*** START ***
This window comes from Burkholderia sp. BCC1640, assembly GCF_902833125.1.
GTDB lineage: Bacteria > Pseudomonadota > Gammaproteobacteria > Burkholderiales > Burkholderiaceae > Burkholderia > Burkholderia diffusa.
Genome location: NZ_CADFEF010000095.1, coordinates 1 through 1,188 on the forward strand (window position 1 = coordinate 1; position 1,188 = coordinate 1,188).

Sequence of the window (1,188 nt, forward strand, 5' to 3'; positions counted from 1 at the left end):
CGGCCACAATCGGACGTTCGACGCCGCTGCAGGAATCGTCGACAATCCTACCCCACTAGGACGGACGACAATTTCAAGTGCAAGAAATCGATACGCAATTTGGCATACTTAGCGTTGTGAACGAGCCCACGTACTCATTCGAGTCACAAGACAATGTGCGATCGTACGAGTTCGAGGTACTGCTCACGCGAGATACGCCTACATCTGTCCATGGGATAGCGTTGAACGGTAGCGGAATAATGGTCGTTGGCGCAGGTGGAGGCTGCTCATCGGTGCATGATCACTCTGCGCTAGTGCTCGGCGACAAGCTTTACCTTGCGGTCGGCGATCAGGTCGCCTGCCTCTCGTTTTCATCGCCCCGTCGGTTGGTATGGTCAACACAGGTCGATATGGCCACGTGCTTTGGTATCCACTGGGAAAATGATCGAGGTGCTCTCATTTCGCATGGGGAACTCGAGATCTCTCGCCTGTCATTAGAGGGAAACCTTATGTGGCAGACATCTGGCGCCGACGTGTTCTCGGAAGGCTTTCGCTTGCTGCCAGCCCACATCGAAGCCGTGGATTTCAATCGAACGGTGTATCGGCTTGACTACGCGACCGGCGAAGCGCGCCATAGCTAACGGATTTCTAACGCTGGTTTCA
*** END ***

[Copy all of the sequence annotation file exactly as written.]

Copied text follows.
This window comes from Burkholderia sp. BCC1640, assembly GCF_902833125.1.
GTDB lineage: Bacteria > Pseudomonadota > Gammaproteobacteria > Burkholderiales > Burkholderiaceae > Burkholderia > Burkholderia diffusa.
Genome location: NZ_CADFEF010000095.1, coordinates 1 through 1,188 on the forward strand (window position 1 = coordinate 1; position 1,188 = coordinate 1,188).

Sequence of the window (1,188 nt, forward strand, 5' to 3'; positions counted from 1 at the left end):
CGGCCACAATCGGACGTTCGACGCCGCTGCAGGAATCGTCGACAATCCTACCCCACTAGGACGGACGACAATTTCAAGTGCAAGAAATCGATACGCAATTTGGCATACTTAGCGTTGTGAACGAGCCCACGTACTCATTCGAGTCACAAGACAATGTGCGATCGTACGAGTTCGAGGTACTGCTCACGCGAGATACGCCTACATCTGTCCATGGGATAGCGTTGAACGGTAGCGGAATAATGGTCGTTGGCGCAGGTGGAGGCTGCTCATCGGTGCATGATCACTCTGCGCTAGTGCTCGGCGACAAGCTTTACCTTGCGGTCGGCGATCAGGTCGCCTGCCTCTCGTTTTCATCGCCCCGTCGGTTGGTATGGTCAACACAGGTCGATATGGCCACGTGCTTTGGTATCCACTGGGAAAATGATCGAGGTGCTCTCATTTCGCATGGGGAACTCGAGATCTCTCGCCTGTCATTAGAGGGAAACCTTATGTGGCAGACATCTGGCGCCGACGTGTTCTCGGAAGGCTTTCGCTTGCTGCCAGCCCACATCGAAGCCGTGGATTTCAATCGAACGGTGTATCGGCTTGACTACGCGACCGGCGAAGCGCGCCATAGCTAACGGATTTCTAACGCTGGTTTCA